Scanning human bodies for abnormal growth in various organs and subsequently treating them with radioactive substances is a job that pushes medical professionals to risk not anyway less than the patient they are treating, reports Syed Ahmad Rufai

Najeebullah Kirmani, wears TLD on his wrist and coat on chest level. TLD’s are used to monitor the exposition to radiation. KL Image: Syed Ahmad Rufai

On the right and left-hand side of the hallway leading to SKIMS’s department of nuclear medicine, 15 patients take the weight off their feet on steel benches, waiting for their turns. Several others brace themselves for their tests; some waiting inside the department premises and others in their respective restricted test rooms getting prepared and wearing uniforms for the procedure.

The department is the backbone for a variety of exclusive diagnostic tests for Kashmir. But it is run single-handedly by a faculty member and a small team of technologists and junior resident doctors. On a daily basis, this small team led by Dr Tanveer Ahmed Rather, an additional professor, tends to at least 150-200 patients. The department is responsible for PET-CT scan, Thyroid scan, bone scan, Parathyroid scan, Cardiac scan, Liver scan, Meckel’s scan, Gastrointestinal bleed scan, Iodine scan and renal scan.

“Almost 95 per cent of our activities are based on diagnostic tests and the remaining 5 per cent pertain to therapeutic treatment,” Dr Tanveer said while smiling at the result of a fortunate patient on his PET-CT machine, whose body recorded no unusual spots on the body. The machines use small amounts of radioactive substances to generate pictures of organs for a better understanding of new growth.

Safety Issues

Working in “hot” laboratories is seen as a health hazard and the professionals working inside are supposed to be extremely careful while handling the radioactive substances.

Dr Tanveer in his office. KL Image: Syed Ahmad Rufai

In the dose dispensing room, Taufeeq Ahmad, a senior technologist is preparing a dose for a patient. For making the dose, he hides behind a lead wall. “This protects us from the radiations that the radioactive material emits,” Taufeeq said. Adds Dr Tanveer: “Other than this, we use TLD, lead shield, glass goggles, thyroid shields, lead aprons and gloves in high dose preparations to avoid the radiations.” TLD’s are Thermo-luminescent dosimeters, which the staffers in the nuclear medicine use on their aprons at chest level and on wrists. This, Najeebullah Kirmani, a diploma holder in medical radioisotope techniques explains is a radiation detection device that monitors exposition to radiations. After every three months of use, these TLD’s are flown to Bhabha Atomic Research Centre, Mumbai for evaluation. “If someone’s reading is above the normal mark, they are sent to home isolation,” Najeeb said.

Gamma Camera

The department is equipped with two dual-head gamma cameras for general scans. These are the main tools for almost all the scans. With equipment and staff unchanged, the footfalls are up, against 4596 in 2018, it was 4980 in 2019.

“The department is capable of diagnosing and treating more patients but due to shortage of trained manpower, PET-CT scans are only done twice a week,” one staffer, who wishes to remain anonymous, said.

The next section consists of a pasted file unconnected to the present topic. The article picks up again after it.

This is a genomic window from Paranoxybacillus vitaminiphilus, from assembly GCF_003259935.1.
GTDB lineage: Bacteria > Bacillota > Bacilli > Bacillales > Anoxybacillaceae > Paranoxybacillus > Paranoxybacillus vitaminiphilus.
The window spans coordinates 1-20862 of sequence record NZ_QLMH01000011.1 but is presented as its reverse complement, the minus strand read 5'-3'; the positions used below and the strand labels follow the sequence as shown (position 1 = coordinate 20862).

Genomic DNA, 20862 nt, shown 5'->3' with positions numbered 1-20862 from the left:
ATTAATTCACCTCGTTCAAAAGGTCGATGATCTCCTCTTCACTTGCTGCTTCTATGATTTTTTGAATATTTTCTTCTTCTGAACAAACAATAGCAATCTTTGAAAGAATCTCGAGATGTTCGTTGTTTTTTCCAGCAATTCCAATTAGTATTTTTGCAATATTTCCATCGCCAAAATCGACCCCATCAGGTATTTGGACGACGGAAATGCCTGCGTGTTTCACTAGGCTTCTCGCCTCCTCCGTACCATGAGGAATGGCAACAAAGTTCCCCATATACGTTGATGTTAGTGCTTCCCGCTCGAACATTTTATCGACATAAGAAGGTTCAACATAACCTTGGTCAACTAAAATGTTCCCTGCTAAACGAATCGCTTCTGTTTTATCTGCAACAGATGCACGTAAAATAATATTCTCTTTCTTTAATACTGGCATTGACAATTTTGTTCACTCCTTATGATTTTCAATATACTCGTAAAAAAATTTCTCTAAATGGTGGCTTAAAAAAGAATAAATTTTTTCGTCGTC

Dr Tanveer, however, said they are managing things. “In 2020, despite Covid190, we were able to diagnose and treat patients normally,” Dr Tanveer said. “On a daily basis, we have a footfall of 20-25 patients for general scans in addition to weekly 20 PET-CT’s and 5-6 Iodine-131 high and low doses. Advanced technology is helpful and there is a considerable reduction in the waiting time for scans and treatment.”

Patients used to wait for eight months for Iodine-131 high dose treatment but now it starts soon after the patient’s scan is over. For PET-CT, the waiting time has fallen to a few weeks. The scans are cost-effective in comparison to the private sector.  General scans fall in Rs 500-Rs 3000 slabs; Iodine-131 high dose costs Rs 3000 and for a PET-CT only Rs 14,500 are charged.

In the huge SKIMS infrastructure, the Nuclear Medicine department operates on the ground floor and the third floor. There, Thyroid cancer patients are treated with a high dose of Iodine-131.  Plans are afoot that the department will get “a three-storey building for its exclusive use, which will help patients from getting exhausted in the SKIMS maze.

Occupational Hazard

In this department, the danger is a perpetual issue. “The radioactively charged waste material should not be touched by anyone,” Taufeeq, a technologist, said. “It is disposed off by the hospital carefully.”

A patient lays on the machine under a gamma camera at the Nuclear medicine department, SKIMS. KL Image: Syed Ahmad Rufai

Dr Tanveer terms the radioactive substances as a stigmatized enemy. “We are scared of it, but it is to be understood that anything that is used for benefit of patients, becomes medicine,” he said. “Advantages overpower the disadvantages of radiations for medicinal use. We give fixed and controlled doses in accessible limits.”

So far, there has been no untoward issue for the staff in using the apparently hazardous material. Practically, the department is the only centre where this facility is available and, in a way, it is the only address in Jammu and Kashmir for some of the diagnostic studies.

Ideally, the people working with radioactive substances should have taken the stress from it. But in this department, Dr Tanveer said, it is the state of patients with cancer that gets them stress. “There are a lot of patients and a lot of work but the tensions come from the patients from diverse age groups who are scared of getting diagnosed or treated for cancer.”



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